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Hard to take.

Hard to take. Photo: Quentin Jones

If you've ever had a smartphone pushed in your face by a parent scrolling through pictures of their child on a jumping castle, you'd know it can be as interesting as Kevin Rudd's concession speech with the volume turned down.

The generosity of digital photography means we are now treated to frame by frame variations of junior eating a slice of cake, where only the breathless parent and a clay animator can spot the difference between shot one and 26.

If you're a parent with a modicum of self-awareness, you probably limit the frequency and duration with which you impose kiddie pics on people other than immediate relatives.

However, even grandmas and uncles have a threshold of tolerance for slideshows of your sweetpea because, let's face it, the only individual even remotely as fascinated by your child is the other person who contributed their DNA.

Being able to talk to your husband, wife or partner about how wonderful your offspring is, is one of life's perfectly harmless, endlessly joyous indulgences, yet many parents take it for granted until the opportunity is removed.

A friend of mine who recently went through an ugly divorce is enduring the nightmare parenting arrangement of her bitter husband planting the kids on his front step for picks-ups.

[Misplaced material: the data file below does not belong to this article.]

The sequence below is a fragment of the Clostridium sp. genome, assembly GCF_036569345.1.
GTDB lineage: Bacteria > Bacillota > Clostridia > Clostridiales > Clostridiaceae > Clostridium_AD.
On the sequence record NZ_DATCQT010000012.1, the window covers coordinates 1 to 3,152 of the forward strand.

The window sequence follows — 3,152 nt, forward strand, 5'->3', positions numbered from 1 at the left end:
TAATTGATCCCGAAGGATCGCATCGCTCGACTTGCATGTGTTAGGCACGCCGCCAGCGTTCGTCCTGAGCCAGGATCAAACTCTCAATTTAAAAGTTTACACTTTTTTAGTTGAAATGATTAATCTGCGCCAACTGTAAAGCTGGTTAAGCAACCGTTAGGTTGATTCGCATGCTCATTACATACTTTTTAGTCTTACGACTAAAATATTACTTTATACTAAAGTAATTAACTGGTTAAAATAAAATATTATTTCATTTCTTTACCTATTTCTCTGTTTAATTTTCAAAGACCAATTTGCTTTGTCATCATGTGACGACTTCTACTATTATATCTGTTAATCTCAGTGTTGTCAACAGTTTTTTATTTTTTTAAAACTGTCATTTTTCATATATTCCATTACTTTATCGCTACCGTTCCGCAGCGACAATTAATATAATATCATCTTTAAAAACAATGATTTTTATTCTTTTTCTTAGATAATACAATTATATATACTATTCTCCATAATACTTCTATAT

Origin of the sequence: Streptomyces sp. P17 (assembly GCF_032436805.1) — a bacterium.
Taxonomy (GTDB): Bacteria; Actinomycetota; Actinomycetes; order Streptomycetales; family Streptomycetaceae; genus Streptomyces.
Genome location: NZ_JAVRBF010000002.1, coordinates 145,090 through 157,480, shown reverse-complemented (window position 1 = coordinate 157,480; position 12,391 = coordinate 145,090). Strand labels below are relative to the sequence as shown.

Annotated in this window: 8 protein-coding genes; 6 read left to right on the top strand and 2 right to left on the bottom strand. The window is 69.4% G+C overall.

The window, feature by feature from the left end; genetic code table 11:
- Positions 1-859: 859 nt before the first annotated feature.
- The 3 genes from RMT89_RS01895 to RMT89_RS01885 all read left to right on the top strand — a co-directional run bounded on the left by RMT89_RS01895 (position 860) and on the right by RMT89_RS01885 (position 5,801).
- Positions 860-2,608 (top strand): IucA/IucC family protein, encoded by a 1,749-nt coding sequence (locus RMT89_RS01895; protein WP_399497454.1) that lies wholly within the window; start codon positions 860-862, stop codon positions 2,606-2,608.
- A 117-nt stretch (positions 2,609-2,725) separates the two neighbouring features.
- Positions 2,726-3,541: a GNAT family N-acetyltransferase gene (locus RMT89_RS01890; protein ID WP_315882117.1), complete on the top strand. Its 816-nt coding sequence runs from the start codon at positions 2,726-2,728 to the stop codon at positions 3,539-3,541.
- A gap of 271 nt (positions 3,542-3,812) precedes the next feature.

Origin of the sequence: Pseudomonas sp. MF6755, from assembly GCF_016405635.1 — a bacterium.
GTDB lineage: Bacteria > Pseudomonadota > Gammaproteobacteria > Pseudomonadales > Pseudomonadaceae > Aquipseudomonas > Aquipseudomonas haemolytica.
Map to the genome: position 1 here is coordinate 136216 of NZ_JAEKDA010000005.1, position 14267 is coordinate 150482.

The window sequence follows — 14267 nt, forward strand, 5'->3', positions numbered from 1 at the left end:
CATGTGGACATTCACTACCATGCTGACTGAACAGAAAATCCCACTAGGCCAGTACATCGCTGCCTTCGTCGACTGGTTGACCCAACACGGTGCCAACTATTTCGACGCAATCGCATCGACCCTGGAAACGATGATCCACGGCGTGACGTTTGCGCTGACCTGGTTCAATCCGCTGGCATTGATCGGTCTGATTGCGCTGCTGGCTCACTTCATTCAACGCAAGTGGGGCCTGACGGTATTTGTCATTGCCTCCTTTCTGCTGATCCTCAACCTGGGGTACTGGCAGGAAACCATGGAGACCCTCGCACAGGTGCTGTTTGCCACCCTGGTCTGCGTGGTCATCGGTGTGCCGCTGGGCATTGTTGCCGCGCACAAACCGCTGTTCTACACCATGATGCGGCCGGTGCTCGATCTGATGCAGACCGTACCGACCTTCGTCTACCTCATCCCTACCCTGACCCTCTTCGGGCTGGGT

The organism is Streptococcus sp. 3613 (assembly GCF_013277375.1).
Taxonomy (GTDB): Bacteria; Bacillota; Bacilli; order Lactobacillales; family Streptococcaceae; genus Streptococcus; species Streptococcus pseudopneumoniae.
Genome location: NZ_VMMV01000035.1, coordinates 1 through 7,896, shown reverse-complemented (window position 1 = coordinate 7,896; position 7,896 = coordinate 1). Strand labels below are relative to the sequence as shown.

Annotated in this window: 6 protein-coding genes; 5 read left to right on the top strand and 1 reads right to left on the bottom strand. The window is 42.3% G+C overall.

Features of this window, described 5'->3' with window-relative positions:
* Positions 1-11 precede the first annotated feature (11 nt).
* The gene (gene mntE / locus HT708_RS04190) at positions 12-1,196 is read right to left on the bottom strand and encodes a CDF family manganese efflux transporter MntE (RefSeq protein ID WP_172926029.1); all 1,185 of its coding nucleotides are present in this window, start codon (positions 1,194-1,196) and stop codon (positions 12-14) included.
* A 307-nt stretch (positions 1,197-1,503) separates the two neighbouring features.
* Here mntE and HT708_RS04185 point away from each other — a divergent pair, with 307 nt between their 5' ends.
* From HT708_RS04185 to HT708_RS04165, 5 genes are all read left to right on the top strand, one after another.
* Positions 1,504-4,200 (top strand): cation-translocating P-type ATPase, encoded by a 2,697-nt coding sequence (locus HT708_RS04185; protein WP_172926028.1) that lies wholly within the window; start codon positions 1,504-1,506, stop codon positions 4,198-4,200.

He refuses to partake in any form of communication with her, even on issues solely concerning the children's welfare. He certainly won't discuss how beautiful their son's eyes are or the cute way his daughter taps her bottom lip in concentration when choosing an ice cream.

My friend doesn't mourn the relationship but says she desperately misses having someone to share those observations, anecdotes and silly photographs.

"Talking about it with other parents, even my mum and dad, it's just not the same. No one else gets your children quite like their father," she says.

Having experienced a separation, I know the one subject my ex and I are never at risk of disagreeing about is our daughter's intelligence, kindness, good-manners, gentle nature, sense of humour, ridiculous dancing, gorgeous smile ... you know, the list goes on.

Neither of us tires of sharing photographs and stories about our delicious child because we thankfully understand we're the only two people on the planet who'll never get bored of it.

Despite all the other conflict and static we've experienced, we've managed to keep this one commonality sacrosanct and I daresay it brings my ex as much wonder and joy as it does me.

As most parents know, child-rearing can be an enormously time-consuming, at times exhausting responsibility and even the best marriages and relationships can find reasons to argue about trivialities.

Occasionally there's resentment or hostility about differing attitudes and styles of parenting that can cloud even the enjoyment of having produced a wonderful little person.